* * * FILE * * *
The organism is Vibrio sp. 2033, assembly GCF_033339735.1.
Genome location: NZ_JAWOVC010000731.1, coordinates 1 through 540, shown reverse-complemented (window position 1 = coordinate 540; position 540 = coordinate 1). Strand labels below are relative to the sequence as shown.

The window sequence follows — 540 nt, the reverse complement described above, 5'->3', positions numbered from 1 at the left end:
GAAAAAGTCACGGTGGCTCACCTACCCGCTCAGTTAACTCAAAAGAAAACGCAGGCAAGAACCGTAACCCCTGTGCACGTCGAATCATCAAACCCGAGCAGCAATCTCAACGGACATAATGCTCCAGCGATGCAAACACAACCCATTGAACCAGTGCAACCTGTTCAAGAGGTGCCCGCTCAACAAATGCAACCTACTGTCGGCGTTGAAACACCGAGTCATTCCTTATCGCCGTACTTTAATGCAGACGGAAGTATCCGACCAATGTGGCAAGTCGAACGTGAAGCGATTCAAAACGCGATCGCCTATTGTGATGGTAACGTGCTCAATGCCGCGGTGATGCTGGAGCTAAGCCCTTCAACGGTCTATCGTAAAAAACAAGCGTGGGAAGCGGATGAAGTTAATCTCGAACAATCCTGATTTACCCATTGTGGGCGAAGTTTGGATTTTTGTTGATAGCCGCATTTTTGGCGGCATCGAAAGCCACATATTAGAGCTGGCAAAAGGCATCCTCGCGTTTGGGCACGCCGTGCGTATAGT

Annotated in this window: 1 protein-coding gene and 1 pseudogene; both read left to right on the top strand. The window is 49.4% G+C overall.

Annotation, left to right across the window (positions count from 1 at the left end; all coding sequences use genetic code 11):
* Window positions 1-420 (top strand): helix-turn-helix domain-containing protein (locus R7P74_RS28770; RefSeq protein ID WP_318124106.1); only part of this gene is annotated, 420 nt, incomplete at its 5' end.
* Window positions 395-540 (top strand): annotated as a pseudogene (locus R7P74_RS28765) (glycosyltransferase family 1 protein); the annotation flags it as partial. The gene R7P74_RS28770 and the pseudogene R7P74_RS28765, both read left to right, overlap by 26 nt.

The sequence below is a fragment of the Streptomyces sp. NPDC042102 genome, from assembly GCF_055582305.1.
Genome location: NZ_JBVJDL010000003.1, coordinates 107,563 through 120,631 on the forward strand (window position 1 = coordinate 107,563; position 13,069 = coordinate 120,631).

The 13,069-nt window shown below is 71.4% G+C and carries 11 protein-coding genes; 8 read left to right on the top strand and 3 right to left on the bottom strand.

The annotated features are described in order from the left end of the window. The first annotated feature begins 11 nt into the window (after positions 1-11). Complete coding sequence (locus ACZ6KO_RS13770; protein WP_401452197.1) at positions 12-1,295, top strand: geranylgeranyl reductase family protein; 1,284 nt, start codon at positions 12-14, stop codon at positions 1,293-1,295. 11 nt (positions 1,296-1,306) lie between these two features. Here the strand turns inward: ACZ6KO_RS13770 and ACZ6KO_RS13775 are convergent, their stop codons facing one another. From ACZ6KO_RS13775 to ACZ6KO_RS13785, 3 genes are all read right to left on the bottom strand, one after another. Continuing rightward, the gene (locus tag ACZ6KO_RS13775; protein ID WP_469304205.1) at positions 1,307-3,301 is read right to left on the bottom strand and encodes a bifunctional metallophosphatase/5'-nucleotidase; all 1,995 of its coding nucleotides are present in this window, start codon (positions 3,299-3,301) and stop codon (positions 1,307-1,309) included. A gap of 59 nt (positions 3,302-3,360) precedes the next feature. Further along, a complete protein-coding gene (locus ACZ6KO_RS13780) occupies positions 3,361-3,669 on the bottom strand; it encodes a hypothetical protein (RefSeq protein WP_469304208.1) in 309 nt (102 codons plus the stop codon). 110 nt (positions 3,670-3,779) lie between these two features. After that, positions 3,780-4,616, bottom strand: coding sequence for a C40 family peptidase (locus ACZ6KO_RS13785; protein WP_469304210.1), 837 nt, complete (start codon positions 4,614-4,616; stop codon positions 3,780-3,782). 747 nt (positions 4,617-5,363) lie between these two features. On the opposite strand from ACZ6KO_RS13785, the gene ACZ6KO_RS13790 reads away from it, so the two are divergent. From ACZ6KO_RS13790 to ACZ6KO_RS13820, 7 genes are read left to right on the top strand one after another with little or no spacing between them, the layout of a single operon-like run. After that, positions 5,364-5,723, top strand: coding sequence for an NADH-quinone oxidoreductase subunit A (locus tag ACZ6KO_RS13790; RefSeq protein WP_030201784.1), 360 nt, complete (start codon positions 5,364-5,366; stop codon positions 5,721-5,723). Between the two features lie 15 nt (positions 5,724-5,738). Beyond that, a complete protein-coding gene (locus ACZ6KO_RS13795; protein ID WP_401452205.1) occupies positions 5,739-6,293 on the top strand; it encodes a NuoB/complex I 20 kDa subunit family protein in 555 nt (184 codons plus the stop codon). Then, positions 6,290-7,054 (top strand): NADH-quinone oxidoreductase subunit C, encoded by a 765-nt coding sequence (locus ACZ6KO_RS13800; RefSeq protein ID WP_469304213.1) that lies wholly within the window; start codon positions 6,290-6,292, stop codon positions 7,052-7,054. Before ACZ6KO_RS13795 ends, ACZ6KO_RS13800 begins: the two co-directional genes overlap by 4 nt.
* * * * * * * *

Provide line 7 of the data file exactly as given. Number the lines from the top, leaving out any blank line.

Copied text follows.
* Window positions 1-420 (top strand): helix-turn-helix domain-containing protein (locus R7P74_RS28770; RefSeq protein ID WP_318124106.1); only part of this gene is annotated, 420 nt, incomplete at its 5' end.